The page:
Special attention was given to working with teachers from the diaspora and developing cultural, educational, and media networks.
- Obtaining particular documents confirming Hungarian ancestry.
- Forming the concept of the “Trianon trauma” in society, which serves as the official justification for Orban’s revanchism.
In 2010, when Viktor Orban first assumed the position of Prime Minister, Hungary introduced the Day of National Unity (June 4). This new national holiday aimed to restore a sense of national pride among Hungarians that the Trianon Treaty destroyed.
- Created the Prime Minister’s reputation as the defender of all Hungarians.
- Placing maps depicting the “Greater Hungary” in specific country regions. Similar symbolism is used in tourist products.
- Using words such as dictatorship, trauma, and tragedy in the informational, media, and scientific spheres regarding the Trianon Treaty.
The English version of Wikipedia has an article titled “Trianon trauma/syndrome,” which describes a specific social phenomenon unique to Hungarian society.
In this way, Orbán avoids making direct statements about the need to revise the unfair conditions of the document. Constant use of these methods spares the politician from having to make explicit statements about reclaiming lost territories. This request is already present in Hungarian society and politics due to continuous manipulation and revisiting of the past.
In the Balkan region, the danger of revanchism exists in Serbia. In the 1990s, the authorities in Belgrade attempted to revive the idea of “Greater Serbia.” At that time, Slobodan Milošević became the carrier of this concept, later accused by the International Criminal Tribunal for the former Yugoslavia of war crimes.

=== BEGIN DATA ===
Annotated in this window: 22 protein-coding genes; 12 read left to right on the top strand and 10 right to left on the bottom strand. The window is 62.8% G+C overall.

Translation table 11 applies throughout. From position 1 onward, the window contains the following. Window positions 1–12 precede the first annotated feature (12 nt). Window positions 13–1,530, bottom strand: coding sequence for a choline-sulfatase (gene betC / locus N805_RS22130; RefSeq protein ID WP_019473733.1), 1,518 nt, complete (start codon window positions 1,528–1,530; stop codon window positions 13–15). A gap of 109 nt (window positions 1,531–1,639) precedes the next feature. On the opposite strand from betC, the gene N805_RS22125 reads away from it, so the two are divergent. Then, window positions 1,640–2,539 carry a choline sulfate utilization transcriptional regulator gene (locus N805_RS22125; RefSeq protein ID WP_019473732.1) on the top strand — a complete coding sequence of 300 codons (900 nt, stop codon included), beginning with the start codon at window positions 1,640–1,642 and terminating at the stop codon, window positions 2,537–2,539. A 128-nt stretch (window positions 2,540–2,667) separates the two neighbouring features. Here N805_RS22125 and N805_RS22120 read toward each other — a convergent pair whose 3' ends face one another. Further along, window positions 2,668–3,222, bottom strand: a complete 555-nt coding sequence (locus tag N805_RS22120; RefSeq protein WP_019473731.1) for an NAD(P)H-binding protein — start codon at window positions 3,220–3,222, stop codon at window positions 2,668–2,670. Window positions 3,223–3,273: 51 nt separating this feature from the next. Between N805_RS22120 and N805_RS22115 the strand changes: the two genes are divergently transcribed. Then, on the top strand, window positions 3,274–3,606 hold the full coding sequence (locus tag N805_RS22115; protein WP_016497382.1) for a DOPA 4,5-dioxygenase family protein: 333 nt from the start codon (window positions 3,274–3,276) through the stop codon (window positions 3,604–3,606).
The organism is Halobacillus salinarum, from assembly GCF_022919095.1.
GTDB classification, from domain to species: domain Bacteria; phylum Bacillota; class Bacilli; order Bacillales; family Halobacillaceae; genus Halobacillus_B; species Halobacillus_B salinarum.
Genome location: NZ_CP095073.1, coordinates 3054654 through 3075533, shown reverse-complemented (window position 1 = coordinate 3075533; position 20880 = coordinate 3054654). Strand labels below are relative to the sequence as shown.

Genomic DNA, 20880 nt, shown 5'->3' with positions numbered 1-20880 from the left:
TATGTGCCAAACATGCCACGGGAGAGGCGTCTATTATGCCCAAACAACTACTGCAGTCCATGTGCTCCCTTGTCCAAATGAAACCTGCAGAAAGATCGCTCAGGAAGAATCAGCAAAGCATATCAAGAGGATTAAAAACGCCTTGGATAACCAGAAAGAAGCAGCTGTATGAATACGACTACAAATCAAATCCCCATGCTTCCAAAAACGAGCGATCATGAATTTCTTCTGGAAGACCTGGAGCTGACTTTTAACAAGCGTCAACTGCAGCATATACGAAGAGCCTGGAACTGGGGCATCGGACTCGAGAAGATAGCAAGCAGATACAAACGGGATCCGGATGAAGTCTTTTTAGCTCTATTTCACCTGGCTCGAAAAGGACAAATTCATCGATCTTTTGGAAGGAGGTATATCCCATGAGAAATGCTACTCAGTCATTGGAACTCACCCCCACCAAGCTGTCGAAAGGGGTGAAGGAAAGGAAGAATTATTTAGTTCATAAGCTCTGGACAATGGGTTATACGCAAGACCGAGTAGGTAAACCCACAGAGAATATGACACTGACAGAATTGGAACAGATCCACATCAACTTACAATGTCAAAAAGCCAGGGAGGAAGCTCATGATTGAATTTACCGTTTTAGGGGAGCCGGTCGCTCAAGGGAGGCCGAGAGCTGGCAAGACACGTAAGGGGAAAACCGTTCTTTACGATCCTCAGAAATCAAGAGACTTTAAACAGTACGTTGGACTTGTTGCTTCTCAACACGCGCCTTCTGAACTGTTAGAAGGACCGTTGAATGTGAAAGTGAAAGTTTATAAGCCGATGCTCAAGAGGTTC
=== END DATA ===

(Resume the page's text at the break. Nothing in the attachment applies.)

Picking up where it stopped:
In 1989, during his speech at Gazimestan (Kosovo Polje), Milošević declared that he would no longer allow the Serbs to be insulted and oppressed. He instantly positioned himself as the defender and representative of the interests of the Serbian people. His most radical representatives – Radovan Karadžić, Ratko Mladić, Vojislav Šešelj, and Biljana Plavšić – led the fight for the reunification of Serbian lands under Belgrade’s rule.
Screenshot of Slobodan Milosevic’s speech at Kosovo Field on June 28, 1989, http://www.slobodan-milosevic.org/spch-kosovo1989.htm
This has led to wars in Croatia (1991-1995), Bosnia and Herzegovina (1992-1995), and Kosovo (1999). Serbia, which was part of the Federal Republic of Yugoslavia at that time, did not regain the lost territories but managed to have the Bosnian Serbs’ self-proclaimed entity, the Republika Srpska, recognized as a legitimate entity in post-Dayton Bosnia and Herzegovina. The Republika Srpska is one of the strongholds for promoting Greater Serbian chauvinism in the former Yugoslavia and is an essential component of the so-called “Serb world.”